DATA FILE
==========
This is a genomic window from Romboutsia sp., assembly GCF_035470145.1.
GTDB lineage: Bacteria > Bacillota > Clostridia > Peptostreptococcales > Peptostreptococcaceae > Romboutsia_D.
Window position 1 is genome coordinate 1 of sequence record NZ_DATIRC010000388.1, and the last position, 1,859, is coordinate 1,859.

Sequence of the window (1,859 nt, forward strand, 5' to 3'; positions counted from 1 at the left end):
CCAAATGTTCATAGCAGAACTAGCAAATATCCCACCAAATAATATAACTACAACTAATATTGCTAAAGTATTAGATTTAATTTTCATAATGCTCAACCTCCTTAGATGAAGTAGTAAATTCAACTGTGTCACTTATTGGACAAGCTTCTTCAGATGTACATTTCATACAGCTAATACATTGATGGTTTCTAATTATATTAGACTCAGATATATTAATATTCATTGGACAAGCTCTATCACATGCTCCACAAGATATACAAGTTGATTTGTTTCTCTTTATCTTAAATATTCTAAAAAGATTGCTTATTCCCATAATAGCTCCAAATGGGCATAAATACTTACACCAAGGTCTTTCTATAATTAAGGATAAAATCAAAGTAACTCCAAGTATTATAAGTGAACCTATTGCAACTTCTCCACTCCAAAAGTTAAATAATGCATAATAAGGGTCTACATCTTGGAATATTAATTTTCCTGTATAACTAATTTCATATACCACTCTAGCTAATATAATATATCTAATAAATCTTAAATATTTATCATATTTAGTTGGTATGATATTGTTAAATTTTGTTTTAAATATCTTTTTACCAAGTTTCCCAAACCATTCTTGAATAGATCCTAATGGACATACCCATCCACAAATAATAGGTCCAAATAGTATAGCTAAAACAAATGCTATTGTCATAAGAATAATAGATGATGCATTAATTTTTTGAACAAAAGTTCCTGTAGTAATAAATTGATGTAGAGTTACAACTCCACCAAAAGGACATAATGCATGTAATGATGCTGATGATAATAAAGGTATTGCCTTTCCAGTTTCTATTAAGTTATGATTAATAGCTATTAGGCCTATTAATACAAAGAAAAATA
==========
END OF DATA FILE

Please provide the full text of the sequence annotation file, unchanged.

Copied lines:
This is a genomic window from Romboutsia sp., assembly GCF_035470145.1.
GTDB lineage: Bacteria > Bacillota > Clostridia > Peptostreptococcales > Peptostreptococcaceae > Romboutsia_D.
Window position 1 is genome coordinate 1 of sequence record NZ_DATIRC010000388.1, and the last position, 1,859, is coordinate 1,859.

Sequence of the window (1,859 nt, forward strand, 5' to 3'; positions counted from 1 at the left end):
CCAAATGTTCATAGCAGAACTAGCAAATATCCCACCAAATAATATAACTACAACTAATATTGCTAAAGTATTAGATTTAATTTTCATAATGCTCAACCTCCTTAGATGAAGTAGTAAATTCAACTGTGTCACTTATTGGACAAGCTTCTTCAGATGTACATTTCATACAGCTAATACATTGATGGTTTCTAATTATATTAGACTCAGATATATTAATATTCATTGGACAAGCTCTATCACATGCTCCACAAGATATACAAGTTGATTTGTTTCTCTTTATCTTAAATATTCTAAAAAGATTGCTTATTCCCATAATAGCTCCAAATGGGCATAAATACTTACACCAAGGTCTTTCTATAATTAAGGATAAAATCAAAGTAACTCCAAGTATTATAAGTGAACCTATTGCAACTTCTCCACTCCAAAAGTTAAATAATGCATAATAAGGGTCTACATCTTGGAATATTAATTTTCCTGTATAACTAATTTCATATACCACTCTAGCTAATATAATATATCTAATAAATCTTAAATATTTATCATATTTAGTTGGTATGATATTGTTAAATTTTGTTTTAAATATCTTTTTACCAAGTTTCCCAAACCATTCTTGAATAGATCCTAATGGACATACCCATCCACAAATAATAGGTCCAAATAGTATAGCTAAAACAAATGCTATTGTCATAAGAATAATAGATGATGCATTAATTTTTTGAACAAAAGTTCCTGTAGTAATAAATTGATGTAGAGTTACAACTCCACCAAAAGGACATAATGCATGTAATGATGCTGATGATAATAAAGGTATTGCCTTTCCAGTTTCTATTAAGTTATGATTAATAGCTATTAGGCCTATTAATACAAAGAAAAATA